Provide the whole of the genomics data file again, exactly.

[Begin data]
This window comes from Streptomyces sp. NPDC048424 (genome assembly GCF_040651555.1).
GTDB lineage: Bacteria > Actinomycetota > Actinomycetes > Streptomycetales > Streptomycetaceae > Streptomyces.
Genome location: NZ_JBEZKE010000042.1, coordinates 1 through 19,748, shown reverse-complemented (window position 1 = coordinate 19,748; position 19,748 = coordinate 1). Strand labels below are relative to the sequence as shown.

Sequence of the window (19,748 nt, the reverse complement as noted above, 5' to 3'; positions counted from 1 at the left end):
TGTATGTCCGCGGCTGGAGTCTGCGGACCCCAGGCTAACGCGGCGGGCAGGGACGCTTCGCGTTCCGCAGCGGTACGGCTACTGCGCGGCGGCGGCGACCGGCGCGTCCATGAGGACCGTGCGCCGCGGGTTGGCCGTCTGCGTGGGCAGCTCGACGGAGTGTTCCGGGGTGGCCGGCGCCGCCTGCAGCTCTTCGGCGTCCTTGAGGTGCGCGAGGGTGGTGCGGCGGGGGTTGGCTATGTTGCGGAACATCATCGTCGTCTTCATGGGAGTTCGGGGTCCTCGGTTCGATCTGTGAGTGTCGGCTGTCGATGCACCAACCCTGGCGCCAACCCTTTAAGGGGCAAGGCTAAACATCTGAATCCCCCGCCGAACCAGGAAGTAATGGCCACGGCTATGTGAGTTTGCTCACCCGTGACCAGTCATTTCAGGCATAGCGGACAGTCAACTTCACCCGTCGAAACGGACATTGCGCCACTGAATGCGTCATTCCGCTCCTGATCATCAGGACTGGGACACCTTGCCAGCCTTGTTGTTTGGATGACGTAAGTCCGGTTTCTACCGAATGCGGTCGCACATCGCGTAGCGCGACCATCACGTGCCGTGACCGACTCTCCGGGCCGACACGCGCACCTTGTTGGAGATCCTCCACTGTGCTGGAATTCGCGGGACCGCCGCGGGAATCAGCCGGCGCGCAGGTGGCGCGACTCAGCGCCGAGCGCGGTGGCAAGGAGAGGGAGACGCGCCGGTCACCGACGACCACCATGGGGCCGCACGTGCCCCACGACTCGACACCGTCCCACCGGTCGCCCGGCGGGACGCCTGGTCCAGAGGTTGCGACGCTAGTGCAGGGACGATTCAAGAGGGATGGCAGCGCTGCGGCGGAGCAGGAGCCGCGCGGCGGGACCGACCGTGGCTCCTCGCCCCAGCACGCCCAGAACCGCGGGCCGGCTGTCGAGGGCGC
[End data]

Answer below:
This window comes from Streptomyces sp. NPDC048424 (genome assembly GCF_040651555.1).
GTDB lineage: Bacteria > Actinomycetota > Actinomycetes > Streptomycetales > Streptomycetaceae > Streptomyces.
Genome location: NZ_JBEZKE010000042.1, coordinates 1 through 19,748, shown reverse-complemented (window position 1 = coordinate 19,748; position 19,748 = coordinate 1). Strand labels below are relative to the sequence as shown.

Sequence of the window (19,748 nt, the reverse complement as noted above, 5' to 3'; positions counted from 1 at the left end):
TGTATGTCCGCGGCTGGAGTCTGCGGACCCCAGGCTAACGCGGCGGGCAGGGACGCTTCGCGTTCCGCAGCGGTACGGCTACTGCGCGGCGGCGGCGACCGGCGCGTCCATGAGGACCGTGCGCCGCGGGTTGGCCGTCTGCGTGGGCAGCTCGACGGAGTGTTCCGGGGTGGCCGGCGCCGCCTGCAGCTCTTCGGCGTCCTTGAGGTGCGCGAGGGTGGTGCGGCGGGGGTTGGCTATGTTGCGGAACATCATCGTCGTCTTCATGGGAGTTCGGGGTCCTCGGTTCGATCTGTGAGTGTCGGCTGTCGATGCACCAACCCTGGCGCCAACCCTTTAAGGGGCAAGGCTAAACATCTGAATCCCCCGCCGAACCAGGAAGTAATGGCCACGGCTATGTGAGTTTGCTCACCCGTGACCAGTCATTTCAGGCATAGCGGACAGTCAACTTCACCCGTCGAAACGGACATTGCGCCACTGAATGCGTCATTCCGCTCCTGATCATCAGGACTGGGACACCTTGCCAGCCTTGTTGTTTGGATGACGTAAGTCCGGTTTCTACCGAATGCGGTCGCACATCGCGTAGCGCGACCATCACGTGCCGTGACCGACTCTCCGGGCCGACACGCGCACCTTGTTGGAGATCCTCCACTGTGCTGGAATTCGCGGGACCGCCGCGGGAATCAGCCGGCGCGCAGGTGGCGCGACTCAGCGCCGAGCGCGGTGGCAAGGAGAGGGAGACGCGCCGGTCACCGACGACCACCATGGGGCCGCACGTGCCCCACGACTCGACACCGTCCCACCGGTCGCCCGGCGGGACGCCTGGTCCAGAGGTTGCGACGCTAGTGCAGGGACGATTCAAGAGGGATGGCAGCGCTGCGGCGGAGCAGGAGCCGCGCGGCGGGACCGACCGTGGCTCCTCGCCCCAGCACGCCCAGAACCGCGGGCCGGCTGTCGAGGGCGC